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The MIC at work: creating meaningful relationships with our Indigenous neighbours

In the final sharing circle, nearly 50 municipal staff passed the eagle feather, expressing personal reflections and some tears after learning the truths of Canada's past with Indigenous peoples of Canada.

The gathering, held at Bruce County Museum and Cultural Centre, was one of three Cultural Awareness and First Nations history sessions hosted by the Municipal Innovation Council (MIC) for municipal employees across member municipalities in Bruce County.

Members of the MIC are working towards building meaningful relationships with our Indigenous neighbours and communities, and I was grateful for the opportunity to participate in these sessions with so many colleagues across Bruce County.

Trish Meekins of the Saugeen Ojibway Nation shared local stories, history, culture and honest discussion of the often-disturbing journey of the Saugeen Ojibway Nation from creation to where we are today.

Combining an Indigenous and non-Indigenous worldview, Trish has many years of experience teaching the history of the First Nations peoples in Canada.

Each session started with a smudging ceremony with white sage—one of the four scared medicines—and a sharing circle. This ceremony gave participants time to reflect, become mindful, let go of negative energy and become grounded in the present.

Reflections on the day

During the session, Trish highlighted how important being an ally is and how a willingness to learn about the past is a step in the right direction.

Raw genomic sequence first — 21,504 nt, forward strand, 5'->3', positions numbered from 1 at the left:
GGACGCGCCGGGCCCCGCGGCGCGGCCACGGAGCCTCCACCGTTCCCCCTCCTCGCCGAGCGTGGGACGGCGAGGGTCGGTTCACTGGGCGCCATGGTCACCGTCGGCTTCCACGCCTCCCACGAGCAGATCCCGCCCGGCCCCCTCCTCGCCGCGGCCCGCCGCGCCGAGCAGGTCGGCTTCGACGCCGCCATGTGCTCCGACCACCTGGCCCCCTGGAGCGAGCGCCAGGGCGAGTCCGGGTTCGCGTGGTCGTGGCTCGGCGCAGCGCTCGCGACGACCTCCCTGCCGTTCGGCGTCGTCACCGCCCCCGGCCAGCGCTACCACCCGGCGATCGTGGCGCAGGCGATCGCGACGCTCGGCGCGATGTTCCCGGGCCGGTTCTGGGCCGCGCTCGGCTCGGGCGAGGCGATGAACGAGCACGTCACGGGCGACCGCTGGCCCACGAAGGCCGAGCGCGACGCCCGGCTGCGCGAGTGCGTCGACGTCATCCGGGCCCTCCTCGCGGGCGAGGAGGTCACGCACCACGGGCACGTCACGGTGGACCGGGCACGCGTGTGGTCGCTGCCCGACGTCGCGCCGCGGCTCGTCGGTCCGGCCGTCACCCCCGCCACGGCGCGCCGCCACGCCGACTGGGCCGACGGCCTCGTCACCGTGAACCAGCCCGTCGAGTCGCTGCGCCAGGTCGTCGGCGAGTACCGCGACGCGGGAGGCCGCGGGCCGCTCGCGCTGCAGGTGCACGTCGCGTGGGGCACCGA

And after reflecting on the day, Nicole Griffin, Communications Coordinator at the Municipality of Kincardine, mentioned how “…there is so much more to learn! That, and to remember to always think more deeply about what you’re being told.”

Sara Dales, Early Years Educator for the County of Bruce, said she would like “To try and incorporate smudging into some of the EarlyON Indigenous Cultural Awareness programs.” She acknowledged: “The training was very rich in history and although it was heavy and hard to listen to, it is very important information to know.”

I found myself overwhelmed by the words shared in the final sharing circle and left feeling hopeful that more people in this region will play an active role in Truth and Reconciliation.

I hope others also walked away with a desire to learn more and do better—to promote positive and productive relationships with our local Indigenous communities.

And I’m thankful the MIC supported these sessions for all of us to learn about First Nations history. Combined with the training opportunities for municipal staff across the county on mental health and Equity, Diversity and Inclusion in the workplace, the MIC is at work bringing new ways to learn, share—and now, to take part in the journey of Reconciliation.


Becky Smith is the Director of the Centre for Municipal Innovation.


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